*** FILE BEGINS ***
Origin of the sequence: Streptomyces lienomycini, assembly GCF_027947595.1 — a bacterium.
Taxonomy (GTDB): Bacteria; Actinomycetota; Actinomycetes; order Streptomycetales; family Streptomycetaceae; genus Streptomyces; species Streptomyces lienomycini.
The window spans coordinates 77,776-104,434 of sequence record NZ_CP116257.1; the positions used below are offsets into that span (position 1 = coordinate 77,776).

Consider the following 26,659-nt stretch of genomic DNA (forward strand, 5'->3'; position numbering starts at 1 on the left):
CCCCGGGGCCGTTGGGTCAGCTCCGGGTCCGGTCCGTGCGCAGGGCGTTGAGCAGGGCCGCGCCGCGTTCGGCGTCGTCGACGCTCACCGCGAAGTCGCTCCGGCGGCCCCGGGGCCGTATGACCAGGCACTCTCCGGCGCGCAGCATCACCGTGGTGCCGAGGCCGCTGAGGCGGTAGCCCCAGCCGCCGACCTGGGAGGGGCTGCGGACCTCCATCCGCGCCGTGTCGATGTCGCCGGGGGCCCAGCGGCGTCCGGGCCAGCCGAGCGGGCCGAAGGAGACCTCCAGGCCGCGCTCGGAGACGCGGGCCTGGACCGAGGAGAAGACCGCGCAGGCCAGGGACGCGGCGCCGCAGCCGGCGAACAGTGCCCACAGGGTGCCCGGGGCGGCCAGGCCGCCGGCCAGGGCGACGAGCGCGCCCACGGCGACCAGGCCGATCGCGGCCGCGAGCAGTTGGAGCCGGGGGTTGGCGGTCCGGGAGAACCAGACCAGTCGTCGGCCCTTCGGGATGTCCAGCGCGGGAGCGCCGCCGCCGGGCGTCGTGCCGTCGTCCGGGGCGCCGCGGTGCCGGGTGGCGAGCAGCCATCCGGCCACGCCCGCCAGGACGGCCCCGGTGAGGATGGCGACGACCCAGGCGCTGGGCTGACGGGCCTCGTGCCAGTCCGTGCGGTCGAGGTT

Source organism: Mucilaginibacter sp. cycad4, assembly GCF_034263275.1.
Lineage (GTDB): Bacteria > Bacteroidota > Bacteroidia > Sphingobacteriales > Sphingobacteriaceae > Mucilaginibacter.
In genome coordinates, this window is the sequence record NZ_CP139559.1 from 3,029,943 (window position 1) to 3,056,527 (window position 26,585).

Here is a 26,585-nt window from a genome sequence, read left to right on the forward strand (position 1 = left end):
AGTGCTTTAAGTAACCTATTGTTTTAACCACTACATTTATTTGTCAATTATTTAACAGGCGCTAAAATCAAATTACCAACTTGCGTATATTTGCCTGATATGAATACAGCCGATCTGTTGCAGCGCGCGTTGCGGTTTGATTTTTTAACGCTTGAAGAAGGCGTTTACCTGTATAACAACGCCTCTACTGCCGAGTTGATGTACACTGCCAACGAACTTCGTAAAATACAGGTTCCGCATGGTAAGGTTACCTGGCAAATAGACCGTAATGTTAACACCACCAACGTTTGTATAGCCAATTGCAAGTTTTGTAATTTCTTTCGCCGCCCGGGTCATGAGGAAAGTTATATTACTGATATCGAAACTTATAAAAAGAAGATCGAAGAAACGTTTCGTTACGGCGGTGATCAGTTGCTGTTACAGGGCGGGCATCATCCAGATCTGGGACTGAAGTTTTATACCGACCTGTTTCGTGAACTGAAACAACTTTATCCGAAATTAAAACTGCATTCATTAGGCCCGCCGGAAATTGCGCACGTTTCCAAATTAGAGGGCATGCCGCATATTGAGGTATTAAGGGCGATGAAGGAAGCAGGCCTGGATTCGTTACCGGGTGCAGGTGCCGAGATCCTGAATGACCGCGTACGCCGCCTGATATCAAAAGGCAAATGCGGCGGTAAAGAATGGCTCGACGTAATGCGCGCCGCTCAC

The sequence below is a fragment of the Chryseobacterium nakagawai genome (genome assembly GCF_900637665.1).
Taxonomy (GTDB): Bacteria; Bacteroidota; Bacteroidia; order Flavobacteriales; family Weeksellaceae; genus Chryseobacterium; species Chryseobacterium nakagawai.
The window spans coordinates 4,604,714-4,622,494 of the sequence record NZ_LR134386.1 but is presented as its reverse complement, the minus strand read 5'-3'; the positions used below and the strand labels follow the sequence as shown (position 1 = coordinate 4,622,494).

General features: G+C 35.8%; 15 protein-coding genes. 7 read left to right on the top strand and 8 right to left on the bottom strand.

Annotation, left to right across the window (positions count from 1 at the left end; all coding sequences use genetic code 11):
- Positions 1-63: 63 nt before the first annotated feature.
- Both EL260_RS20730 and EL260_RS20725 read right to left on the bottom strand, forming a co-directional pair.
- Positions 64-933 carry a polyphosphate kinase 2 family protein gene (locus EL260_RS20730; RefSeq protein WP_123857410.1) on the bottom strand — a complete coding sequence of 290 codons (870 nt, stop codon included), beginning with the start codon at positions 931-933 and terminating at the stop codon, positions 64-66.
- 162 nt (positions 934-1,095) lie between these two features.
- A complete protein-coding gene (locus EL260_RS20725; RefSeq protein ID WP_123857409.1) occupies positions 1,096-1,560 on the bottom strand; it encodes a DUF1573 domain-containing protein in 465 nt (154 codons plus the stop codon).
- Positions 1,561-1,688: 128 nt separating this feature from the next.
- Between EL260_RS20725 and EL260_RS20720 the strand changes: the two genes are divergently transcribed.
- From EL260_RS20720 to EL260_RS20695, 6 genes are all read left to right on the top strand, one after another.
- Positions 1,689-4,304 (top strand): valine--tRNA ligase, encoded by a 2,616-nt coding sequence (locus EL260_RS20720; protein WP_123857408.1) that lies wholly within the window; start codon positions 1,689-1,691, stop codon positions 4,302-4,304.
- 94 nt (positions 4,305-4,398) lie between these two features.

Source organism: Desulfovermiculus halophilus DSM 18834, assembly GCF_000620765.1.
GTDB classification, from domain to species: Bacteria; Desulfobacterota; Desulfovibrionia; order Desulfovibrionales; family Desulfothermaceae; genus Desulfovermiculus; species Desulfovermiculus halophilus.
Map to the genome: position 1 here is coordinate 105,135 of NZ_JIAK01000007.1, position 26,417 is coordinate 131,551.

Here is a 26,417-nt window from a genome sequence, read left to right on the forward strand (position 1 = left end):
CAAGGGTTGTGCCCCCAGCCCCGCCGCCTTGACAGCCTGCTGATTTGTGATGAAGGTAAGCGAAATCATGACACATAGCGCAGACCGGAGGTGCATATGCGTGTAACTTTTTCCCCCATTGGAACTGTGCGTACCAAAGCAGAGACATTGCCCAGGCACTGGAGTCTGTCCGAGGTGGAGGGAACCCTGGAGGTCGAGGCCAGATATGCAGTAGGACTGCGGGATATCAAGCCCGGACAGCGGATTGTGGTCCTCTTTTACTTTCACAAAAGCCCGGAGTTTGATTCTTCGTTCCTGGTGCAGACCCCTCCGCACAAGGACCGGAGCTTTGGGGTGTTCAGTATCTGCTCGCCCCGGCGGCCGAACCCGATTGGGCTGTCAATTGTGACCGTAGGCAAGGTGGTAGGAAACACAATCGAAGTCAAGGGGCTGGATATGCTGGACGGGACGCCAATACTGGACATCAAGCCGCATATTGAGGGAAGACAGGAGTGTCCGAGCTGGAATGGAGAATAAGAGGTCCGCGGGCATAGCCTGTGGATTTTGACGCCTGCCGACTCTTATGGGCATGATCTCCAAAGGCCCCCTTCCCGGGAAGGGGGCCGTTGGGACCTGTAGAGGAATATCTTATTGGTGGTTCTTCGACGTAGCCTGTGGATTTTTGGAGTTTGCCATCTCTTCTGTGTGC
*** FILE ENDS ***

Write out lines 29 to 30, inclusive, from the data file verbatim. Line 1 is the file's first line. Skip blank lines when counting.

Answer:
Here is a 26,417-nt window from a genome sequence, read left to right on the forward strand (position 1 = left end):
CAAGGGTTGTGCCCCCAGCCCCGCCGCCTTGACAGCCTGCTGATTTGTGATGAAGGTAAGCGAAATCATGACACATAGCGCAGACCGGAGGTGCATATGCGTGTAACTTTTTCCCCCATTGGAACTGTGCGTACCAAAGCAGAGACATTGCCCAGGCACTGGAGTCTGTCCGAGGTGGAGGGAACCCTGGAGGTCGAGGCCAGATATGCAGTAGGACTGCGGGATATCAAGCCCGGACAGCGGATTGTGGTCCTCTTTTACTTTCACAAAAGCCCGGAGTTTGATTCTTCGTTCCTGGTGCAGACCCCTCCGCACAAGGACCGGAGCTTTGGGGTGTTCAGTATCTGCTCGCCCCGGCGGCCGAACCCGATTGGGCTGTCAATTGTGACCGTAGGCAAGGTGGTAGGAAACACAATCGAAGTCAAGGGGCTGGATATGCTGGACGGGACGCCAATACTGGACATCAAGCCGCATATTGAGGGAAGACAGGAGTGTCCGAGCTGGAATGGAGAATAAGAGGTCCGCGGGCATAGCCTGTGGATTTTGACGCCTGCCGACTCTTATGGGCATGATCTCCAAAGGCCCCCTTCCCGGGAAGGGGGCCGTTGGGACCTGTAGAGGAATATCTTATTGGTGGTTCTTCGACGTAGCCTGTGGATTTTTGGAGTTTGCCATCTCTTCTGTGTGC